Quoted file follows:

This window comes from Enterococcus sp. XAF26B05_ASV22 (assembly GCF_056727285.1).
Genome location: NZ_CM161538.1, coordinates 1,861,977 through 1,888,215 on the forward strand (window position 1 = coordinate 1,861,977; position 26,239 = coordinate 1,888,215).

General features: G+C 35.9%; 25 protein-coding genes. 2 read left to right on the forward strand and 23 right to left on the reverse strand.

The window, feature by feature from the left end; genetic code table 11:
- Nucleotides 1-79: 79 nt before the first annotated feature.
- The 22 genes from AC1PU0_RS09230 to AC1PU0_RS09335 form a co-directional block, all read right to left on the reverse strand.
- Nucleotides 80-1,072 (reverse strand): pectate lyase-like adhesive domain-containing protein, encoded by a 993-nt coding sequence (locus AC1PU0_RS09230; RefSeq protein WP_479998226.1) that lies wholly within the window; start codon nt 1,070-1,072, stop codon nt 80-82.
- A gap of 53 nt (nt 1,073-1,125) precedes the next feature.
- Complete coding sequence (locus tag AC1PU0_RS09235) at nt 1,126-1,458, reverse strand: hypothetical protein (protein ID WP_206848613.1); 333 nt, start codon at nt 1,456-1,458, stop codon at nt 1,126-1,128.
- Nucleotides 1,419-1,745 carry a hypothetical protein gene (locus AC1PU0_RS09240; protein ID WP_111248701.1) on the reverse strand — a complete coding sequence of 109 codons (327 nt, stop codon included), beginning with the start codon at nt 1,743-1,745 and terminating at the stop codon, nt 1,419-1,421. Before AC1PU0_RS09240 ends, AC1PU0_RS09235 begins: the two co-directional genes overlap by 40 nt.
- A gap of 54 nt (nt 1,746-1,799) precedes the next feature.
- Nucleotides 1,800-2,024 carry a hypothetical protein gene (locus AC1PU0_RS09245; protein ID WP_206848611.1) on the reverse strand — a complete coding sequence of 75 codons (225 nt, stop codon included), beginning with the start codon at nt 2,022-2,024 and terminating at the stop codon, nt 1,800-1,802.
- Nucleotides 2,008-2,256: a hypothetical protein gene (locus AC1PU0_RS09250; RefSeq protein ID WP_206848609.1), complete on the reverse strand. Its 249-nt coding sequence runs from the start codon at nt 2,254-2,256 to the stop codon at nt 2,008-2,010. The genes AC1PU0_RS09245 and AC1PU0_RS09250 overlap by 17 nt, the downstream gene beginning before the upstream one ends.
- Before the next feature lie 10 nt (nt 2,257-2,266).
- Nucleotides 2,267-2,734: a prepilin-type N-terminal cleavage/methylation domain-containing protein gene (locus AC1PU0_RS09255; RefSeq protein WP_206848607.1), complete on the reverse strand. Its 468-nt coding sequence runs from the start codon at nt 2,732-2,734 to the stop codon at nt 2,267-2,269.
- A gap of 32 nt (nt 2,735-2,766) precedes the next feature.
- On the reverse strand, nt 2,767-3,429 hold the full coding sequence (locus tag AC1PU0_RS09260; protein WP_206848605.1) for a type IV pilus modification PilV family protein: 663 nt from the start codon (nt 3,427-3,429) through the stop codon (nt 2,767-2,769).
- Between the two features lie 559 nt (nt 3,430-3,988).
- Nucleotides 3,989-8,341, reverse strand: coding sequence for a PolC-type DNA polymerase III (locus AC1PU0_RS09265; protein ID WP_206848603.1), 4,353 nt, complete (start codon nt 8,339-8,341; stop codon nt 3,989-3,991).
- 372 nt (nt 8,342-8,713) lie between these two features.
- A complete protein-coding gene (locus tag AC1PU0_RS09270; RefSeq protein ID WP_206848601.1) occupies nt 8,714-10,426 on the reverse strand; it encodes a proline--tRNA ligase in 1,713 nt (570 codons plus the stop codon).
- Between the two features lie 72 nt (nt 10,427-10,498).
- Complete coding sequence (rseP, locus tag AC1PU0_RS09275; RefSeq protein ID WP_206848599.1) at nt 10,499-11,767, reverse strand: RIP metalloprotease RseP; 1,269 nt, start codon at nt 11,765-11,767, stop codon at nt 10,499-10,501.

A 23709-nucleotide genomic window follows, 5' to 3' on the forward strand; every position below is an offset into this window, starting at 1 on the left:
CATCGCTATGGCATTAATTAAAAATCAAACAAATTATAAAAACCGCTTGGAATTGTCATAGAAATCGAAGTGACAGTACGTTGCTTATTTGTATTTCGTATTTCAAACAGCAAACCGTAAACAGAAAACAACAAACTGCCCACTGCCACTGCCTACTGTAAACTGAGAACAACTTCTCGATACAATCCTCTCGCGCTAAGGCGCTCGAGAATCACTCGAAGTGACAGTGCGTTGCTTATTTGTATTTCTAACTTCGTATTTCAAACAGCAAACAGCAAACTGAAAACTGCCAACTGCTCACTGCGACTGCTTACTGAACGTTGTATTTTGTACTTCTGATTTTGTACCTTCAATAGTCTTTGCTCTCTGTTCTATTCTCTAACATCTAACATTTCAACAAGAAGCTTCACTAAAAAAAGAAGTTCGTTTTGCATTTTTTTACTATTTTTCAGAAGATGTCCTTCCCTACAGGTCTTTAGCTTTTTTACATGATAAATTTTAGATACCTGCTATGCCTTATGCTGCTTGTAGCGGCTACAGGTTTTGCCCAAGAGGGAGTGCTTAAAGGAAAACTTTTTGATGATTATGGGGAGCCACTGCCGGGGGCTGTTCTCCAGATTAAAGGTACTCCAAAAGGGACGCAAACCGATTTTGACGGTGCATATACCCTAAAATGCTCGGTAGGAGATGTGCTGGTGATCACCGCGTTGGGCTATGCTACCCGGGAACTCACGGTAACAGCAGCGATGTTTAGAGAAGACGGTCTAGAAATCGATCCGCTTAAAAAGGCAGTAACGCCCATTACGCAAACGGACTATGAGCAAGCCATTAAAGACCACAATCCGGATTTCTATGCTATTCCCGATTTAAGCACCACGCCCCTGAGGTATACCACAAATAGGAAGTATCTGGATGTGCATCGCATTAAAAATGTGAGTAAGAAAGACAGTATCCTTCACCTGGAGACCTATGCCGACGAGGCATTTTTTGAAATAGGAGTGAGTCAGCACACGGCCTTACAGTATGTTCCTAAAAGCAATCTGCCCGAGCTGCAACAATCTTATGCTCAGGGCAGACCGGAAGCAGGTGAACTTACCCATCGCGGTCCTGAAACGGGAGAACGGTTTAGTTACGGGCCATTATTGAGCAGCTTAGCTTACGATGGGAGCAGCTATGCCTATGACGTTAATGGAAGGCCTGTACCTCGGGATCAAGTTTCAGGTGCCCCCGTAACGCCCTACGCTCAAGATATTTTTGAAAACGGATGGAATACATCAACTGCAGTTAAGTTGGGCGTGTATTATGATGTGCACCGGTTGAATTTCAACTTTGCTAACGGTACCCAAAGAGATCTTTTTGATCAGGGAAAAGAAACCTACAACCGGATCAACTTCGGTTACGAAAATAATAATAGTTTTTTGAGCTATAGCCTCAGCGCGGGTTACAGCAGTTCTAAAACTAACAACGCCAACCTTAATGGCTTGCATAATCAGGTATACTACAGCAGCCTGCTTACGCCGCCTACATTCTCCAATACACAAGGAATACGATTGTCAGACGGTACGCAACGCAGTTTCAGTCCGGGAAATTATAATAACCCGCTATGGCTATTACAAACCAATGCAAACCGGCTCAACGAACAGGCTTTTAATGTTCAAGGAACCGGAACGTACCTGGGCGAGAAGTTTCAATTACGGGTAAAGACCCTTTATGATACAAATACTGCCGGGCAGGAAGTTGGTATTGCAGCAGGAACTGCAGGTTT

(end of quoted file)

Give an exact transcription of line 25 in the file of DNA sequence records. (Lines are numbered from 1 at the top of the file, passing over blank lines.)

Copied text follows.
CATCGCTATGGCATTAATTAAAAATCAAACAAATTATAAAAACCGCTTGGAATTGTCATAGAAATCGAAGTGACAGTACGTTGCTTATTTGTATTTCGTATTTCAAACAGCAAACCGTAAACAGAAAACAACAAACTGCCCACTGCCACTGCCTACTGTAAACTGAGAACAACTTCTCGATACAATCCTCTCGCGCTAAGGCGCTCGAGAATCACTCGAAGTGACAGTGCGTTGCTTATTTGTATTTCTAACTTCGTATTTCAAACAGCAAACAGCAAACTGAAAACTGCCAACTGCTCACTGCGACTGCTTACTGAACGTTGTATTTTGTACTTCTGATTTTGTACCTTCAATAGTCTTTGCTCTCTGTTCTATTCTCTAACATCTAACATTTCAACAAGAAGCTTCACTAAAAAAAGAAGTTCGTTTTGCATTTTTTTACTATTTTTCAGAAGATGTCCTTCCCTACAGGTCTTTAGCTTTTTTACATGATAAATTTTAGATACCTGCTATGCCTTATGCTGCTTGTAGCGGCTACAGGTTTTGCCCAAGAGGGAGTGCTTAAAGGAAAACTTTTTGATGATTATGGGGAGCCACTGCCGGGGGCTGTTCTCCAGATTAAAGGTACTCCAAAAGGGACGCAAACCGATTTTGACGGTGCATATACCCTAAAATGCTCGGTAGGAGATGTGCTGGTGATCACCGCGTTGGGCTATGCTACCCGGGAACTCACGGTAACAGCAGCGATGTTTAGAGAAGACGGTCTAGAAATCGATCCGCTTAAAAAGGCAGTAACGCCCATTACGCAAACGGACTATGAGCAAGCCATTAAAGACCACAATCCGGATTTCTATGCTATTCCCGATTTAAGCACCACGCCCCTGAGGTATACCACAAATAGGAAGTATCTGGATGTGCATCGCATTAAAAATGTGAGTAAGAAAGACAGTATCCTTCACCTGGAGACCTATGCCGACGAGGCATTTTTTGAAATAGGAGTGAGTCAGCACACGGCCTTACAGTATGTTCCTAAAAGCAATCTGCCCGAGCTGCAACAATCTTATGCTCAGGGCAGACCGGAAGCAGGTGAACTTACCCATCGCGGTCCTGAAACGGGAGAACGGTTTAGTTACGGGCCATTATTGAGCAGCTTAGCTTACGATGGGAGCAGCTATGCCTATGACGTTAATGGAAGGCCTGTACCTCGGGATCAAGTTTCAGGTGCCCCCGTAACGCCCTACGCTCAAGATATTTTTGAAAACGGATGGAATACATCAACTGCAGTTAAGTTGGGCGTGTATTATGATGTGCACCGGTTGAATTTCAACTTTGCTAACGGTACCCAAAGAGATCTTTTTGATCAGGGAAAAGAAACCTACAACCGGATCAACTTCGGTTACGAAAATAATAATAGTTTTTTGAGCTATAGCCTCAGCGCGGGTTACAGCAGTTCTAAAACTAACAACGCCAACCTTAATGGCTTGCATAATCAGGTATACTACAGCAGCCTGCTTACGCCGCCTACATTCTCCAATACACAAGGAATACGATTGTCAGACGGTACGCAACGCAGTTTCAGTCCGGGAAATTATAATAACCCGCTATGGCTATTACAAACCAATGCAAACCGGCTCAACGAACAGGCTTTTAATGTTCAAGGAACCGGAACGTACCTGGGCGAGAAGTTTCAATTACGGGTAAAGACCCTTTATGATACAAATACTGCCGGGCAGGAAGTTGGTATTGCAGCAGGAACTGCAGGTTT